The great migration helped populate the northern industrial cities, and create an industrial revolution in the country that would take it from an agrarian economy to an industrial economy, and one of the industrial leaders of the world, and the migration, with the hoards of cheap black labor, only helped build the foundations of that new prosperity.
These letters and personal recollections make it very clear the north was not the "promised land." There were difficulties there, too. Prices were higher than the south, and so it was difficult for the people to live. There were so many coming north, there were not jobs for everyone, and after World War I it was even worse. What is important about this is that the migrant blacks stayed. They knew that life, no matter how hard, was better in the north, and they knew that they faced better odds of survival and success in the north. Again, this area points out how badly the country treated blacks, even those that had fought in the war. They were reduced to any menial jobs they could find, and there were no social services, so if they starved, or were homeless, that was that. This period also shows that even though they were moving north, they were not always accepted, and they had to fight anger and hatred in the north, too, from people who did not want them to buy houses to people who did not want them in the schools. It indicates that in many ways, life was not better in the north; it was just a little more bearable because of work, and the ability to work.
All of the authors in these works have a very important propose in writing their letters, articles, and memoirs. They want other people to know what they suffered, how much they wanted to better themselves, and how the majority of the country treated them at that time. They do not want people to forget what they went through, and how biased the country was against people of color. The section on the race riots also indicates they were becoming tired of being treated like second-class citizens, and they were ready to stand up for their rights, even if it meant death. It also indicates how the press implicated the blacks in the riots, and vindicated the whites, even if it was not true, and how people believe the "facts" they read in the newspaper. This teaches the student to question facts and look at both sides of the argument to get the real truth, and not to believe everything in print. There are prejudices even in journalism and reporting, as this shows, and it pays to look for alternative viewpoints before a person makes a judgement. This is especially valuable today, when there are so many differing opinions, false information, and intentional lies spread about everything from political candidates to Hollywood stars, and that means Americans still have to be wary of what they read, and they should do more research before they make up their minds.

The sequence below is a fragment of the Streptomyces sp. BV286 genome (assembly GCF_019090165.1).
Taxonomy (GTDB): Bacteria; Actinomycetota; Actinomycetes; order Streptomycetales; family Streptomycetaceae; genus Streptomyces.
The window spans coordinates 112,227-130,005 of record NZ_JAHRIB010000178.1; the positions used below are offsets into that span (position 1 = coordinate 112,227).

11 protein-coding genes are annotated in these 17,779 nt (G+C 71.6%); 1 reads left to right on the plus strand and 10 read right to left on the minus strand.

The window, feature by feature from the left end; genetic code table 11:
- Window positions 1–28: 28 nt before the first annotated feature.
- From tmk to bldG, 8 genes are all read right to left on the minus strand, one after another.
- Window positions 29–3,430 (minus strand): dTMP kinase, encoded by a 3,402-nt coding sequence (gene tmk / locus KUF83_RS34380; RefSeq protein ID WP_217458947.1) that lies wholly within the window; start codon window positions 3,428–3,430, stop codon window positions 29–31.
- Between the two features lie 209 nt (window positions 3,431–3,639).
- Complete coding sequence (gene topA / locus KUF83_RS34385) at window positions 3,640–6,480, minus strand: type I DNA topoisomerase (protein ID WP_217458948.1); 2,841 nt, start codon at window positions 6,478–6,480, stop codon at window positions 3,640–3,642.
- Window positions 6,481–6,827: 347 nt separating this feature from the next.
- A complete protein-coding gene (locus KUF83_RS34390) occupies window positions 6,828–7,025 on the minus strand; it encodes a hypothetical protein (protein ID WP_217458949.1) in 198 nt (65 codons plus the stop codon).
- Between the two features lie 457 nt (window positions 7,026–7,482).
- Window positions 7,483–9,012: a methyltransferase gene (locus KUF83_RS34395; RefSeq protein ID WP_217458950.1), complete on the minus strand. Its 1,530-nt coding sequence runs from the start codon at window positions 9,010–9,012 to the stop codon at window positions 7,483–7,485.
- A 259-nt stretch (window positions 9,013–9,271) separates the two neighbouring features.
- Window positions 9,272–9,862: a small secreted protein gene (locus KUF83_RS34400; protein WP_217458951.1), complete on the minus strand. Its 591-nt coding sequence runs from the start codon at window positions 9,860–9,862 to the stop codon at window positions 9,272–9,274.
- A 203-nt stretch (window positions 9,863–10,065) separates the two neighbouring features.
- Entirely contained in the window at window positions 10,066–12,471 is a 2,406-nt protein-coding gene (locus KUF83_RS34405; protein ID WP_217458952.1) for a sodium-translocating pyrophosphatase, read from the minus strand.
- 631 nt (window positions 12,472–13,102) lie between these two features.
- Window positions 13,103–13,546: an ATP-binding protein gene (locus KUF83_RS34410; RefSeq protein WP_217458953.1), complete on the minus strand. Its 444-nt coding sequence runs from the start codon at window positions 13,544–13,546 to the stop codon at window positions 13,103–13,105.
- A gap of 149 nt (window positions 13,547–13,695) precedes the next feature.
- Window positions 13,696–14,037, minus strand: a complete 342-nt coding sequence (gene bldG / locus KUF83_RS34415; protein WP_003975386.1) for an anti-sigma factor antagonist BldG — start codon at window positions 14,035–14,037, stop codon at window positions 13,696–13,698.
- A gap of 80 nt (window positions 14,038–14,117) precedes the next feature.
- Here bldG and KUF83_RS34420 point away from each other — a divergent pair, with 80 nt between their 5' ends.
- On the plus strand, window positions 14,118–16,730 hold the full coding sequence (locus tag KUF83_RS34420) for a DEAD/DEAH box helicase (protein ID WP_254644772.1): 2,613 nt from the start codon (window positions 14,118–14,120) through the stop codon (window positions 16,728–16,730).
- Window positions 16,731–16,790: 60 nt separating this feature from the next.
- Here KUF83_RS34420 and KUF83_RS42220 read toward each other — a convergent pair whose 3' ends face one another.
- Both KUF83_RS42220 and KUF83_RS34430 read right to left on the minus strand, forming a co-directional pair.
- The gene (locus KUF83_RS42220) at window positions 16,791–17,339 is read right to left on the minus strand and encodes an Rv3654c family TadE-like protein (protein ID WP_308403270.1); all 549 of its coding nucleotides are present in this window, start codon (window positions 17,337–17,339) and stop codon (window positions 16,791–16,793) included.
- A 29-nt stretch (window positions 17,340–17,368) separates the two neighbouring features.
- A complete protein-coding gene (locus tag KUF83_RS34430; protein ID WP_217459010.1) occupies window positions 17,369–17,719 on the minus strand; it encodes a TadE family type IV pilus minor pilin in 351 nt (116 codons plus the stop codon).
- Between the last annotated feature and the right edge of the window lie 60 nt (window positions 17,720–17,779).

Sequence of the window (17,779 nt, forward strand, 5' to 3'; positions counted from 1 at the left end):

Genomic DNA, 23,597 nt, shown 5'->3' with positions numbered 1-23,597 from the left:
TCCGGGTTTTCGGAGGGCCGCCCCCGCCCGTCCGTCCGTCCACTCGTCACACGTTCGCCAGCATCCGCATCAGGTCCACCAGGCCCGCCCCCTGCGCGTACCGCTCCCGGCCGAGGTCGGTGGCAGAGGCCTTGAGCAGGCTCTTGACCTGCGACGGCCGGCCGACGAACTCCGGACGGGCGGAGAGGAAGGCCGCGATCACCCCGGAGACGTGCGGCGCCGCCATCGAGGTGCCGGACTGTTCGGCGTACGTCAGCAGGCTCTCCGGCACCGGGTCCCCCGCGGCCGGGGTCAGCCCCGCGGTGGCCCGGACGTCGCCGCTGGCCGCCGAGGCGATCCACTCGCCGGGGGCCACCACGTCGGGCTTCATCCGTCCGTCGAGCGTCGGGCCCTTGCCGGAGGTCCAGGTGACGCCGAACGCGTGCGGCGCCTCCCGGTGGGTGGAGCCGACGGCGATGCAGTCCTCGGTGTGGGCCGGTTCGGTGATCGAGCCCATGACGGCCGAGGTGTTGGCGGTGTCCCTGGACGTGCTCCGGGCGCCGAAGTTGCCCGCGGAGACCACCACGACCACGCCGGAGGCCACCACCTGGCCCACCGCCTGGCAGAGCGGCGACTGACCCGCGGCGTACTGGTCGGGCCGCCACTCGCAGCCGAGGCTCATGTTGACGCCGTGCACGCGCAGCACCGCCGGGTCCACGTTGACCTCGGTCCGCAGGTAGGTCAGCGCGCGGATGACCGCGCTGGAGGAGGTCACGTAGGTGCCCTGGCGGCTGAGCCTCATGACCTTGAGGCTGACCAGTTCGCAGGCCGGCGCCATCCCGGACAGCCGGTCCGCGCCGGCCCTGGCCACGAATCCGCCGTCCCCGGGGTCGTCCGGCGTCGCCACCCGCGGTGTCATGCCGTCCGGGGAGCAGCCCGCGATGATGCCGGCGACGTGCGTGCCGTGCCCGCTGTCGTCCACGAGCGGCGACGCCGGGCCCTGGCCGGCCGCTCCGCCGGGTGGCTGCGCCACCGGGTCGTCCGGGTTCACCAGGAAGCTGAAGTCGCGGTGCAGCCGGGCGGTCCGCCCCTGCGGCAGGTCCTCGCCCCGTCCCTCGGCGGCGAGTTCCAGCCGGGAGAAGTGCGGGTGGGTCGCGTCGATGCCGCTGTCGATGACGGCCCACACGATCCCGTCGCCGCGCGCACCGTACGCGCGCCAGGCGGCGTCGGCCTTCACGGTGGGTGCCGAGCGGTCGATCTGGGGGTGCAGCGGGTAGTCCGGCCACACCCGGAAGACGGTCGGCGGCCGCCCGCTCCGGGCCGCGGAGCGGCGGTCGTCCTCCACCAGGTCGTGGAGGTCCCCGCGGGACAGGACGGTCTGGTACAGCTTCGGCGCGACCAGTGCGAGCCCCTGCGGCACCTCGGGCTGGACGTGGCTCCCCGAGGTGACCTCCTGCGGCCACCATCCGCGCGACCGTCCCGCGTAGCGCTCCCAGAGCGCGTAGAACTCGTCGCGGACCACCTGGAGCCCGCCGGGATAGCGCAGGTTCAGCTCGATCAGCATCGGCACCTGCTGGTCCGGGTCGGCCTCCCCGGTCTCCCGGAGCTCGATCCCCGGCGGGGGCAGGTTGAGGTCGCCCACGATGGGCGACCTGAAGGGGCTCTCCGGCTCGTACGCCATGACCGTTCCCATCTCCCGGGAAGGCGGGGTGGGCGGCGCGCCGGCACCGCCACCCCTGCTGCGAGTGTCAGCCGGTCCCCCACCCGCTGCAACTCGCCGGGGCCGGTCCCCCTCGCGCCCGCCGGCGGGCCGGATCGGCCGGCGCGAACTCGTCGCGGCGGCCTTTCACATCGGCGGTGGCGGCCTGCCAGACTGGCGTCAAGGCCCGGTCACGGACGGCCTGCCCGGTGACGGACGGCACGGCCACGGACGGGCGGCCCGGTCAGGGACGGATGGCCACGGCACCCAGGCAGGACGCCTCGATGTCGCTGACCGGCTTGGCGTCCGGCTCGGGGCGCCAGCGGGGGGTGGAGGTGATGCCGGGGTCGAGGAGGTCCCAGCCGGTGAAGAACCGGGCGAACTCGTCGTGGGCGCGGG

Each of these documents is a tiny slice of history, and they teach the reader about prejudice, race, and equality in this country. While African-Americans have come a long way, they still face prejudice, and these documents just prove that. For example, Barack Obama is the "first black president of the United States." It would seem by now that his race would not matter, and that his accomplishments would be the main factor in the campaign. Race still matters and that is very clear when viewing these documents. Why? Because even though they are nearly a decade old, a change in the wording or the meaning could certainly apply to the way many people still feel about other races in our society, such as Muslims, Hispanics, and others. So, they prove that while America has come a long way in history, there are still some things that never change, and that is a sad testament to this country's ability to accept others instead of judging them because of their race, religion, or skin color.
Various Authors. "The Journal of Negro History." University of Illinois at Chicago. 2008. 14. Nov.…